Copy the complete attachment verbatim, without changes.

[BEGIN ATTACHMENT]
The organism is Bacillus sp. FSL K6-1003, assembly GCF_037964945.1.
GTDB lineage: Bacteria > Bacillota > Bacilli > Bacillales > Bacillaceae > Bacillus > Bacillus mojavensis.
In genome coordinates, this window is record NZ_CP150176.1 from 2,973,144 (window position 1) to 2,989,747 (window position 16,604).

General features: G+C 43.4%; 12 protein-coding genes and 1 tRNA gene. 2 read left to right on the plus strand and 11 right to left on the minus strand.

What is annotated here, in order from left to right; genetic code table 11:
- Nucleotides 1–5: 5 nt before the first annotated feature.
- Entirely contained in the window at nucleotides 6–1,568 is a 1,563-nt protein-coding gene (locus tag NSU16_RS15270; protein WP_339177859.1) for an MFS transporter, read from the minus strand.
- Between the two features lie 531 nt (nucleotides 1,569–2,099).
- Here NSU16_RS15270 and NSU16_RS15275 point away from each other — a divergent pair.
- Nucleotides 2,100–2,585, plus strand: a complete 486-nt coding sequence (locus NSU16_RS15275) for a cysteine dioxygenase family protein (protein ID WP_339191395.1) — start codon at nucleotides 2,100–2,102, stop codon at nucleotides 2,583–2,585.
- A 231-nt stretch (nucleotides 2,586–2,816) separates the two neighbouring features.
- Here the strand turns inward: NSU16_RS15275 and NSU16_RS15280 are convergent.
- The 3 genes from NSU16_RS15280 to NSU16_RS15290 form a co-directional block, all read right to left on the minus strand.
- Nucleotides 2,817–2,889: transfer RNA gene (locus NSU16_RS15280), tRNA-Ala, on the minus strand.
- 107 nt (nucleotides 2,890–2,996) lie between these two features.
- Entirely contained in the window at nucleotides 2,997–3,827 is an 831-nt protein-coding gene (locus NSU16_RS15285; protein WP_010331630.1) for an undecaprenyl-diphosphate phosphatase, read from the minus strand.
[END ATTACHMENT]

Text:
The organism is Bacillus sp. FSL K6-1003, assembly GCF_037964945.1.
GTDB lineage: Bacteria > Bacillota > Bacilli > Bacillales > Bacillaceae > Bacillus > Bacillus mojavensis.
In genome coordinates, this window is record NZ_CP150176.1 from 2,973,144 (window position 1) to 2,989,747 (window position 16,604).

General features: G+C 43.4%; 12 protein-coding genes and 1 tRNA gene. 2 read left to right on the plus strand and 11 right to left on the minus strand.

What is annotated here, in order from left to right; genetic code table 11:
- Nucleotides 1–5: 5 nt before the first annotated feature.
- Entirely contained in the window at nucleotides 6–1,568 is a 1,563-nt protein-coding gene (locus tag NSU16_RS15270; protein WP_339177859.1) for an MFS transporter, read from the minus strand.
- Between the two features lie 531 nt (nucleotides 1,569–2,099).
- Here NSU16_RS15270 and NSU16_RS15275 point away from each other — a divergent pair.
- Nucleotides 2,100–2,585, plus strand: a complete 486-nt coding sequence (locus NSU16_RS15275) for a cysteine dioxygenase family protein (protein ID WP_339191395.1) — start codon at nucleotides 2,100–2,102, stop codon at nucleotides 2,583–2,585.
- A 231-nt stretch (nucleotides 2,586–2,816) separates the two neighbouring features.
- Here the strand turns inward: NSU16_RS15275 and NSU16_RS15280 are convergent.
- The 3 genes from NSU16_RS15280 to NSU16_RS15290 form a co-directional block, all read right to left on the minus strand.
- Nucleotides 2,817–2,889: transfer RNA gene (locus NSU16_RS15280), tRNA-Ala, on the minus strand.
- 107 nt (nucleotides 2,890–2,996) lie between these two features.
- Entirely contained in the window at nucleotides 2,997–3,827 is an 831-nt protein-coding gene (locus NSU16_RS15285; protein WP_010331630.1) for an undecaprenyl-diphosphate phosphatase, read from the minus strand.